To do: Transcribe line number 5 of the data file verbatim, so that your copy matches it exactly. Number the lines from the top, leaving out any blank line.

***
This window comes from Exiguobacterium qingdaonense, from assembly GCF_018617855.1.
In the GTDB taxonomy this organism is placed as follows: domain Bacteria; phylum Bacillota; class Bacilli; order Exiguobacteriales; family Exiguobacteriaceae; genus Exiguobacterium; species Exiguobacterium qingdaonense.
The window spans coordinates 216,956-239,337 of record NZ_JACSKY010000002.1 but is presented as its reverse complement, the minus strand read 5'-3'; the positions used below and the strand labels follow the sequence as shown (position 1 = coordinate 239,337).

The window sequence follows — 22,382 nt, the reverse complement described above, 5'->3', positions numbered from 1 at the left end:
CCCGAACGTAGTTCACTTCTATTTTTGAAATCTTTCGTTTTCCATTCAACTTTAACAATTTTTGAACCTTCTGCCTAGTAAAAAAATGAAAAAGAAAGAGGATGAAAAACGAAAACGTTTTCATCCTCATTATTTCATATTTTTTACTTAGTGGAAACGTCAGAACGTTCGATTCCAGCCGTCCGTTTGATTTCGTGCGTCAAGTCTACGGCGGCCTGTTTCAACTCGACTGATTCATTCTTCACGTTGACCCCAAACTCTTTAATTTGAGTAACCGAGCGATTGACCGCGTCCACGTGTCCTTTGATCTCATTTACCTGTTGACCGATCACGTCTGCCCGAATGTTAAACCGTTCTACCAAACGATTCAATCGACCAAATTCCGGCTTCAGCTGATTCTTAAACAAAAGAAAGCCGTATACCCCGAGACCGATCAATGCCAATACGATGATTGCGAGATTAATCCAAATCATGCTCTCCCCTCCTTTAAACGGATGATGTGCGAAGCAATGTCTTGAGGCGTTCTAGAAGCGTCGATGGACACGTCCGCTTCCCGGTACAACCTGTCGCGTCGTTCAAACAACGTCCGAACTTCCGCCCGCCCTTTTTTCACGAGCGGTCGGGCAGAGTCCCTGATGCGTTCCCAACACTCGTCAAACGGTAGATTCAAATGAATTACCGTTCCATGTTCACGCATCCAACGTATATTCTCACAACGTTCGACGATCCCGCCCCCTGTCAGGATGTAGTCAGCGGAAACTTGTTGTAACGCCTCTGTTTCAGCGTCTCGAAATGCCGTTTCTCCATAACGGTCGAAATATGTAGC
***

CCCGAACGTAGTTCACTTCTATTTTTGAAATCTTTCGTTTTCCATTCAACTTTAACAATTTTTGAACCTTCTGCCTAGTAAAAAAATGAAAAAGAAAGAGGATGAAAAACGAAAACGTTTTCATCCTCATTATTTCATATTTTTTACTTAGTGGAAACGTCAGAACGTTCGATTCCAGCCGTCCGTTTGATTTCGTGCGTCAAGTCTACGGCGGCCTGTTTCAACTCGACTGATTCATTCTTCACGTTGACCCCAAACTCTTTAATTTGAGTAACCGAGCGATTGACCGCGTCCACGTGTCCTTTGATCTCATTTACCTGTTGACCGATCACGTCTGCCCGAATGTTAAACCGTTCTACCAAACGATTCAATCGACCAAATTCCGGCTTCAGCTGATTCTTAAACAAAAGAAAGCCGTATACCCCGAGACCGATCAATGCCAATACGATGATTGCGAGATTAATCCAAATCATGCTCTCCCCTCCTTTAAACGGATGATGTGCGAAGCAATGTCTTGAGGCGTTCTAGAAGCGTCGATGGACACGTCCGCTTCCCGGTACAACCTGTCGCGTCGTTCAAACAACGTCCGAACTTCCGCCCGCCCTTTTTTCACGAGCGGTCGGGCAGAGTCCCTGATGCGTTCCCAACACTCGTCAAACGGTAGATTCAAATGAATTACCGTTCCATGTTCACGCATCCAACGTATATTCTCACAACGTTCGACGATCCCGCCCCCTGTCAGGATGTAGTCAGCGGAAACTTGTTGTAACGCCTCTGTTTCAGCGTCTCGAAATGCCGTTTCTCCATAACGGTCGAAATATGTAGC